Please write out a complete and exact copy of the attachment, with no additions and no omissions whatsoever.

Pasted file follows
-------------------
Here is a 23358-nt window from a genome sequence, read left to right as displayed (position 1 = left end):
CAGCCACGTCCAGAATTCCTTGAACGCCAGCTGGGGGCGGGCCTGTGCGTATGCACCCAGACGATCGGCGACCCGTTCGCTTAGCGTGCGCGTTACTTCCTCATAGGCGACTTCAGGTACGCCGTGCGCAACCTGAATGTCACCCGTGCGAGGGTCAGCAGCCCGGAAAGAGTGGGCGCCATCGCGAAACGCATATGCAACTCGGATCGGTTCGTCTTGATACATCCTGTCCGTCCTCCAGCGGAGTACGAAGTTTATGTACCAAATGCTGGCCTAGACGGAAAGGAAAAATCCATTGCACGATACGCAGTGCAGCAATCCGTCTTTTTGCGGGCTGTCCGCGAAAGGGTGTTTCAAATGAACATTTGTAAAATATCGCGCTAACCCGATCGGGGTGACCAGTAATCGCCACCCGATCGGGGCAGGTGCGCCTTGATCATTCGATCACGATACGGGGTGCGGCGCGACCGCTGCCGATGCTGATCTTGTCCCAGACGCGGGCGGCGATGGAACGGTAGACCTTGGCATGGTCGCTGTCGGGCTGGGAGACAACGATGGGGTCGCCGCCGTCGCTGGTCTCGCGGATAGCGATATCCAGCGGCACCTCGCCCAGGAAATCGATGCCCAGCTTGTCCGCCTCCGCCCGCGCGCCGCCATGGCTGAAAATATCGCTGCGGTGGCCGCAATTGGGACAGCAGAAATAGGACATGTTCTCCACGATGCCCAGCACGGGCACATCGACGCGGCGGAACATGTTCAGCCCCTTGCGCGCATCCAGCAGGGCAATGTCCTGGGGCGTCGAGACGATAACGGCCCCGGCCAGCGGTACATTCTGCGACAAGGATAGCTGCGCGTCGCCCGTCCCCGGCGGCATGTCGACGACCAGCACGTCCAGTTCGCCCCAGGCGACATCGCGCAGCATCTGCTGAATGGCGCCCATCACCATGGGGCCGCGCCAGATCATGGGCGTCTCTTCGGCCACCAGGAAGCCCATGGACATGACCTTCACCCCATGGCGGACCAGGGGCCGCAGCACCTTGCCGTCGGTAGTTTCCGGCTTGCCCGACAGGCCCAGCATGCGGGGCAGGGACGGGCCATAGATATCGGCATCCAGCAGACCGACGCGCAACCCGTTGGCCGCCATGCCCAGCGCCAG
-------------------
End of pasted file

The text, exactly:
Here is a 23358-nt window from a genome sequence, read left to right as displayed (position 1 = left end):
CAGCCACGTCCAGAATTCCTTGAACGCCAGCTGGGGGCGGGCCTGTGCGTATGCACCCAGACGATCGGCGACCCGTTCGCTTAGCGTGCGCGTTACTTCCTCATAGGCGACTTCAGGTACGCCGTGCGCAACCTGAATGTCACCCGTGCGAGGGTCAGCAGCCCGGAAAGAGTGGGCGCCATCGCGAAACGCATATGCAACTCGGATCGGTTCGTCTTGATACATCCTGTCCGTCCTCCAGCGGAGTACGAAGTTTATGTACCAAATGCTGGCCTAGACGGAAAGGAAAAATCCATTGCACGATACGCAGTGCAGCAATCCGTCTTTTTGCGGGCTGTCCGCGAAAGGGTGTTTCAAATGAACATTTGTAAAATATCGCGCTAACCCGATCGGGGTGACCAGTAATCGCCACCCGATCGGGGCAGGTGCGCCTTGATCATTCGATCACGATACGGGGTGCGGCGCGACCGCTGCCGATGCTGATCTTGTCCCAGACGCGGGCGGCGATGGAACGGTAGACCTTGGCATGGTCGCTGTCGGGCTGGGAGACAACGATGGGGTCGCCGCCGTCGCTGGTCTCGCGGATAGCGATATCCAGCGGCACCTCGCCCAGGAAATCGATGCCCAGCTTGTCCGCCTCCGCCCGCGCGCCGCCATGGCTGAAAATATCGCTGCGGTGGCCGCAATTGGGACAGCAGAAATAGGACATGTTCTCCACGATGCCCAGCACGGGCACATCGACGCGGCGGAACATGTTCAGCCCCTTGCGCGCATCCAGCAGGGCAATGTCCTGGGGCGTCGAGACGATAACGGCCCCGGCCAGCGGTACATTCTGCGACAAGGATAGCTGCGCGTCGCCCGTCCCCGGCGGCATGTCGACGACCAGCACGTCCAGTTCGCCCCAGGCGACATCGCGCAGCATCTGCTGAATGGCGCCCATCACCATGGGGCCGCGCCAGATCATGGGCGTCTCTTCGGCCACCAGGAAGCCCATGGACATGACCTTCACCCCATGGCGGACCAGGGGCCGCAGCACCTTGCCGTCGGTAGTTTCCGGCTTGCCCGACAGGCCCAGCATGCGGGGCAGGGACGGGCCATAGATATCGGCATCCAGCAGACCGACGCGCAACCCGTTGGCCGCCATGCCCAGCGCCAG